The father of a University of Bristol student who took his own life wants data protection rules to change to prevent further student deaths.
The student was the 10th Bristol student to take their own life in the last two years. His father now calls for the rules to be adjusted so that parents can be told if students are struggling.
The University has stated that it will consider an ‘opt-in’ for next of kin to be informed about major concerns regarding wellbeing.
Speaking to BBC Radio 5 Live’s Anna Foster, the parent said he was under the impression his son ‘was enjoying himself’ after first term and seemed to be having a good time.
His father wishes that the data privacy rules were more open so that the University could express concerns with families before any more tragic deaths occur.
He claims his son was ‘carrying a lot of pain and anxiety for six months and wasn’t telling us what was going on’.
The parent wonders, ‘having gone through all the different moments when we could have intervened to save our son’s life, it’s absolute nonsense that you would look at an issue and say: ‘You’re an adult therefore data privacy applies’.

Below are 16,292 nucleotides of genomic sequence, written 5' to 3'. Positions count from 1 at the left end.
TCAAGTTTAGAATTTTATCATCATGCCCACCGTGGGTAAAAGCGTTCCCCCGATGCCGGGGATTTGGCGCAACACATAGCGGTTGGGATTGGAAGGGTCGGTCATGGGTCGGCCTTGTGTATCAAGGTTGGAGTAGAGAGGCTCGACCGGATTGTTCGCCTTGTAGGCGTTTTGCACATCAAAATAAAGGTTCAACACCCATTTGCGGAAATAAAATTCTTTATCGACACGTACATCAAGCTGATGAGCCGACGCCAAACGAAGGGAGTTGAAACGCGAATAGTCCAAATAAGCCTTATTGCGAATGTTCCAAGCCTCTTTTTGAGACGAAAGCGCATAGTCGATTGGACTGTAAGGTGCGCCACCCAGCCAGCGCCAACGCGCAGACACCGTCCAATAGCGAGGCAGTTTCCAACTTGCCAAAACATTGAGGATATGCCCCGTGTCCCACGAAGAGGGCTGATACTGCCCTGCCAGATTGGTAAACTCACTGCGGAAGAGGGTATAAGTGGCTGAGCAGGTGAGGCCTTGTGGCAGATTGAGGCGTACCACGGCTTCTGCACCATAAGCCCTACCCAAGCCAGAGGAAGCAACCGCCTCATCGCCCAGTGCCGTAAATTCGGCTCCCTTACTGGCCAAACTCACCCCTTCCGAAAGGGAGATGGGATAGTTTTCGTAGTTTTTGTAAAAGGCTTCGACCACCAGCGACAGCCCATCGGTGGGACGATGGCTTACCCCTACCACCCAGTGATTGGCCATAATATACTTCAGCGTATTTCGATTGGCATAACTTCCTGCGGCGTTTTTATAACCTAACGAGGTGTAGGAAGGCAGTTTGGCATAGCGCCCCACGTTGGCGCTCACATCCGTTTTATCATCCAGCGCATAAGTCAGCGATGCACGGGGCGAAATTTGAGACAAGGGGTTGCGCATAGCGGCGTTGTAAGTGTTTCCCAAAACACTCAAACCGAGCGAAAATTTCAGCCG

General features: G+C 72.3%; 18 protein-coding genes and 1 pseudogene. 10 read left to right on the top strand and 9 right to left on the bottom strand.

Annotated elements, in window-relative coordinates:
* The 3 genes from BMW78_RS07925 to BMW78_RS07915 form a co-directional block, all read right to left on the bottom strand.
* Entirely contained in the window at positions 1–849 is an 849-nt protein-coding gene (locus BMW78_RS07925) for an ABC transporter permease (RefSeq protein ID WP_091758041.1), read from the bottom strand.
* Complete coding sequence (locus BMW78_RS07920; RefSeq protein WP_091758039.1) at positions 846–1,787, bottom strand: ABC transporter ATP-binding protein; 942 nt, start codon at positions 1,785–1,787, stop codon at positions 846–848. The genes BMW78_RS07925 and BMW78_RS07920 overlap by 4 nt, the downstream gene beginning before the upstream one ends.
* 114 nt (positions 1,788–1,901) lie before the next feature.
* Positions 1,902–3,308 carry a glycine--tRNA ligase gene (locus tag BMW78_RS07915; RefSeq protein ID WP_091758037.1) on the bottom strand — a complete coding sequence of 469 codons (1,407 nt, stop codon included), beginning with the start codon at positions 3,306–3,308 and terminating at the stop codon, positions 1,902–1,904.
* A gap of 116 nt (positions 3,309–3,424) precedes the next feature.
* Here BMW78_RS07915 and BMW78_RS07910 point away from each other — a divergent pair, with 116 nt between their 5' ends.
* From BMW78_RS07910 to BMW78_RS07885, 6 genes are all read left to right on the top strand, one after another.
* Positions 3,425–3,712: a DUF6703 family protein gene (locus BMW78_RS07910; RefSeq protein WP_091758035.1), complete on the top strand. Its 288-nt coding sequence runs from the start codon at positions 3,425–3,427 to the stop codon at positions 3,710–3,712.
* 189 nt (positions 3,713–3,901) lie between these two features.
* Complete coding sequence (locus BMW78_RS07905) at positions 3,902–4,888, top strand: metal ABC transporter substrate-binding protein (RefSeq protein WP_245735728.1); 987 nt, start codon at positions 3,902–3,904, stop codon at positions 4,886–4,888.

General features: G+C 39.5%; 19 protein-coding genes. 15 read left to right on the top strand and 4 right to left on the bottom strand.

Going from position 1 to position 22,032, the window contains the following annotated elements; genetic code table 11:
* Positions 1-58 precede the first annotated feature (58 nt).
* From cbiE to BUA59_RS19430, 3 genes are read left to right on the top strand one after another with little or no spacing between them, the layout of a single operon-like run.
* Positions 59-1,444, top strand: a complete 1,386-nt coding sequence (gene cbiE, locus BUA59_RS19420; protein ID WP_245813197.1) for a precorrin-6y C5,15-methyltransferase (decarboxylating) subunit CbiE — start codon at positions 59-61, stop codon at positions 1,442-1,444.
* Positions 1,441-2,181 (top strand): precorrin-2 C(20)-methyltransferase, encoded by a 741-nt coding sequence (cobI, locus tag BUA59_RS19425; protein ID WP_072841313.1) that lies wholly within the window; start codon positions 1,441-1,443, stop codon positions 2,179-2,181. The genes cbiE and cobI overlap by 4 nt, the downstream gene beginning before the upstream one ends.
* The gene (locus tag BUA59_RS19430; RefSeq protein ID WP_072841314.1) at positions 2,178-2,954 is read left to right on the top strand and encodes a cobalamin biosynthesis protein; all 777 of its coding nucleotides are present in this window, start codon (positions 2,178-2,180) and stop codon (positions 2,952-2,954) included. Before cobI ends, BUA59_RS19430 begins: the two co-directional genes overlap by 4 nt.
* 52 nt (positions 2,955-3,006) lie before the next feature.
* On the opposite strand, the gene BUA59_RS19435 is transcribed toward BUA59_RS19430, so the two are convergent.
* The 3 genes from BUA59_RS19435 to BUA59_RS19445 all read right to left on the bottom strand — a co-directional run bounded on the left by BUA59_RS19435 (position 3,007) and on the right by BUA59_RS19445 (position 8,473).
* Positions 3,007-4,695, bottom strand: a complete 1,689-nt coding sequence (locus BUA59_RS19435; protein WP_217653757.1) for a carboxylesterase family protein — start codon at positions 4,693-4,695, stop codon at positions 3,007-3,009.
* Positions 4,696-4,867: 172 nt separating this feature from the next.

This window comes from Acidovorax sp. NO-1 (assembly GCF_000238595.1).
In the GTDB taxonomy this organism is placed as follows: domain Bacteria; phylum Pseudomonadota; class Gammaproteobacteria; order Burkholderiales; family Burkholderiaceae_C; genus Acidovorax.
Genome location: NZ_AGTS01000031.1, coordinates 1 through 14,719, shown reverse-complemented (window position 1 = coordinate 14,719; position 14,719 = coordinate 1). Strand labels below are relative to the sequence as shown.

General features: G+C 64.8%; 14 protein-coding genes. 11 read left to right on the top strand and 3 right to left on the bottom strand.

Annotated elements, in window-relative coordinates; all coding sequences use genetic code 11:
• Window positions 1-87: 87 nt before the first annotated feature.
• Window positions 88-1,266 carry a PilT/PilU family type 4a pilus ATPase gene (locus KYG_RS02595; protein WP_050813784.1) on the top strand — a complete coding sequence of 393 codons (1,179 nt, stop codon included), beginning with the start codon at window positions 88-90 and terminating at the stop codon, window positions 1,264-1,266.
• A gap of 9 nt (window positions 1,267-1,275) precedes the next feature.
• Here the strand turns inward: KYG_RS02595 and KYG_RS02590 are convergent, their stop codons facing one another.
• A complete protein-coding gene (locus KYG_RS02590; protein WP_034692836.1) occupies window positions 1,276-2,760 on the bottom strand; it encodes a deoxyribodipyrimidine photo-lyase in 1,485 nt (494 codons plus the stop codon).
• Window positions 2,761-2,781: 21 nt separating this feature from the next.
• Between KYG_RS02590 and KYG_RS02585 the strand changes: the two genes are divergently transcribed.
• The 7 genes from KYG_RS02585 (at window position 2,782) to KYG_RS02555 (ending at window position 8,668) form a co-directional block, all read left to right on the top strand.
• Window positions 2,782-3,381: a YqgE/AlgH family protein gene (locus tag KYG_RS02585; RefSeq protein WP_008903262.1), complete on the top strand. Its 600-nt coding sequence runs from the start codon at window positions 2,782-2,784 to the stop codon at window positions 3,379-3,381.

In a statement, the University of Bristol said student mental health and wellbeing was the ‘single biggest challenge the higher education sector faces’.
BBC News - Bristol student death: Father calls for data law change https://t.co/ZyAYsqYBQ4— Sarah Clift (@SarahClift10) 12 June 2018
‘As a University we are taking every step we can, working with our students, staff, and health partners to ensure our community is as safe and supportive as we can possibly make it.
‘Our vice-chancellor has met with the father and we are actively working with his, and other parents, as part of our plans to create a structure of preventative services and policies that avoids our students reaching crisis point.
‘This includes implementing an ‘opt-in’ contract with our students which would enable contact with nominated next of kin if we had a major concern about their wellbeing’.
**Most people who are thinking of taking their own life have shown warning signs beforehand. These can include becoming depressed, showing sudden changes in behaviour, talking about wanting to die and feelings of hopelessness. These feelings do improve and can be treated.
If you are concerned about someone, or need help yourself, please contact the Samaritans on 116 123. **